Draft Prospects Who Would Fit Perfectly with the Atlanta Falcons

Al BruceContributor IApril 5, 2013

Draft Prospects Who Would Fit Perfectly with the Atlanta Falcons

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    Baseball's regular season has started, the NCAA tournament is down to the Final Four and most NBA teams have less than 10 regular-season games left.  April is officially here, and three weeks from today, we'll know how the first round of the 2013 NFL Draft unfolded.

    By now you're probably familiar with most of the players being linked to the Atlanta Falcons in the draft's opening round.  Instead of talking more about guys like Desmond Trufant, Bjoern Werner, Arthur Brown and Tank Carradine, we're going to kick off the weekend by looking at some prospects who would be good fits for the Falcons on the second and third days of the draft.

    A few points before we begin.  First, even with the release of Tyson Clabo, I still think that the Falcons' most pressing needs are on the defensive side of the ball.  With young players like Lamar Holmes (third round, 2012), Mike Johnson (third round, 2010) and Garrett Reynolds (fifth round, 2009) in the fold, Clabo's replacement is likely already on Atlanta's roster.  That's why you won't see an offensive lineman on this list. 

    In addition, I don't see Atlanta adding another running back when it already has four backs under contract for 2013: Steven Jackson, Jacquizz Rodgers, Jason Snelling and Antone Smith.

    Second, I evaluated every player in the slideshow based on Atlanta's perceived need at the position and whether he would pass general manager Thomas Dimitroff's traditional high-character, high-production pre-draft evaluation.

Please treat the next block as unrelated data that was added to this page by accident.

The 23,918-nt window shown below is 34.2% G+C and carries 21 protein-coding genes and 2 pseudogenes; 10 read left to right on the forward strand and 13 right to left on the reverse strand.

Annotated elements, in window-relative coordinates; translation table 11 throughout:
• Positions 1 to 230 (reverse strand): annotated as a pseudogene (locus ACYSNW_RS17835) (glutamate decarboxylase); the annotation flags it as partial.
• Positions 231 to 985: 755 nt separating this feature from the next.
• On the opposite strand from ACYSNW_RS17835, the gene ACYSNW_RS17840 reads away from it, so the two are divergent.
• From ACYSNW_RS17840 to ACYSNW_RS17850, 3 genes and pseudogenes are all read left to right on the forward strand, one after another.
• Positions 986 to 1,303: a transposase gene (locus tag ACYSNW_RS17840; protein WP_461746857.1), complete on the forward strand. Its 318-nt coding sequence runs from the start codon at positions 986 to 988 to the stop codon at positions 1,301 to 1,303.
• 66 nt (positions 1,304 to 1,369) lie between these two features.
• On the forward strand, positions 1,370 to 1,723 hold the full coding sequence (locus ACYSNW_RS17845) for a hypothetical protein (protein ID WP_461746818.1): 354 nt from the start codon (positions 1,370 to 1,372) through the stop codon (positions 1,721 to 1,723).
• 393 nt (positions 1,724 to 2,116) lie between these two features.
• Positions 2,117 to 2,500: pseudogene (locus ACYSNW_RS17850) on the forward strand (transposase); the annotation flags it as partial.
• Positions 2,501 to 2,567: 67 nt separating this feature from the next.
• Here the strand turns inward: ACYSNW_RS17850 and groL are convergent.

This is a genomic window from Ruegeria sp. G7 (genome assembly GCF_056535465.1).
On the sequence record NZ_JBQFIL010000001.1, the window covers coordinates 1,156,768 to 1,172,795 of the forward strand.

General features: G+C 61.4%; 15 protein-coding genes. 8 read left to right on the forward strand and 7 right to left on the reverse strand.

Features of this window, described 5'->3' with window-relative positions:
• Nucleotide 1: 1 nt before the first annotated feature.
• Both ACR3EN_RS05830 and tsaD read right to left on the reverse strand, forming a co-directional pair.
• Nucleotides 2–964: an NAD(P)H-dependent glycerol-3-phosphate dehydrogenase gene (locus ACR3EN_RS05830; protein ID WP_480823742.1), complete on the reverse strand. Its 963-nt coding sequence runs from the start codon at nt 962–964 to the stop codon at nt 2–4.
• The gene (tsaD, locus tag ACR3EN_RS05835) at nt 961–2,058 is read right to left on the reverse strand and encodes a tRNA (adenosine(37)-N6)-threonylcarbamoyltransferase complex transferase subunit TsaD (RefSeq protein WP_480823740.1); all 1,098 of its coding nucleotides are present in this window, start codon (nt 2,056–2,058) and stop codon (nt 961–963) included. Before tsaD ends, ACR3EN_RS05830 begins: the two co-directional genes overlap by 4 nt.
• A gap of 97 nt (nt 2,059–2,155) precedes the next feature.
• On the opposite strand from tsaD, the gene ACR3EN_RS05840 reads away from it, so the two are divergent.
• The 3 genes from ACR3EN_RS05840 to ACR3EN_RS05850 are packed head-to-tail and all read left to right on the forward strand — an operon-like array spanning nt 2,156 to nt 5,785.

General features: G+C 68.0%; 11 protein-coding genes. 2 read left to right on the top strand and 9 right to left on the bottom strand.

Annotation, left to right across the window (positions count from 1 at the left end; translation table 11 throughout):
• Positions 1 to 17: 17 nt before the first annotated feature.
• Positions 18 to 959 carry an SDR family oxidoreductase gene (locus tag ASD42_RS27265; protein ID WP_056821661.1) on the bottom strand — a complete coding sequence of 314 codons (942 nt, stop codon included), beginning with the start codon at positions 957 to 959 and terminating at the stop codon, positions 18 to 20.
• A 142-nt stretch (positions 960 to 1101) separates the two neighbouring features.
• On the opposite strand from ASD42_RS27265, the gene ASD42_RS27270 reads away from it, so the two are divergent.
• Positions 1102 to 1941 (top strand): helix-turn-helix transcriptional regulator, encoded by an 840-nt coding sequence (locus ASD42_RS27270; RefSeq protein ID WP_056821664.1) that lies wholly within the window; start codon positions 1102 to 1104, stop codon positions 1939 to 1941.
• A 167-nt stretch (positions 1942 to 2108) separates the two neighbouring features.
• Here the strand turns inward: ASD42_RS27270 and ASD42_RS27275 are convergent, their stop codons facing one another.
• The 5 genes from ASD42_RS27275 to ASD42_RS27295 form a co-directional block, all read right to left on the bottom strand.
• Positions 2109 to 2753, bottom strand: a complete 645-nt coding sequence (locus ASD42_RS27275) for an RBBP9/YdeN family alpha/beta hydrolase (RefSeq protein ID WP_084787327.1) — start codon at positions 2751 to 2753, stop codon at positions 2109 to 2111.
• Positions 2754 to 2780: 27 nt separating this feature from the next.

Third, although I've mentioned players like Leon McFadden (CB, San Diego State), Bennie Logan (DT, LSU) and Khaseem Greene (LB, Rutgers) before, I kept them off this list in the interest of putting some fresh names out there for consideration.  I still think that all three players would look good in red and black.  Sean Porter (LB, Texas A&M), Zaviar Gooden (LB, Missouri), Ace Sanders (WR, South Carolina) and Devin Taylor (DE, South Carolina) are also in this category.

    Now that the preliminaries are out of the way, let's get acquainted with six more players whom I think Atlanta should consider as it works toward building a Super Bowl-caliber roster.

Marc Anthony, CB, California

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    Why there's a place for him in Atlanta

    "We have too many good cover corners on our roster" is something you'll never hear Mike Smith or any other competent NFL coach say.

    In case you missed it, the NFL is a passing league now.  Even if Atlanta is able to land a corner like Desmond Trufant in the first round, the team could still stand to add another one later in the draft given that Asante Samuel, Robert McClain and Dominique Franks are the only corners currently on the roster with any significant playing experience. 

     

    Why he's right for the role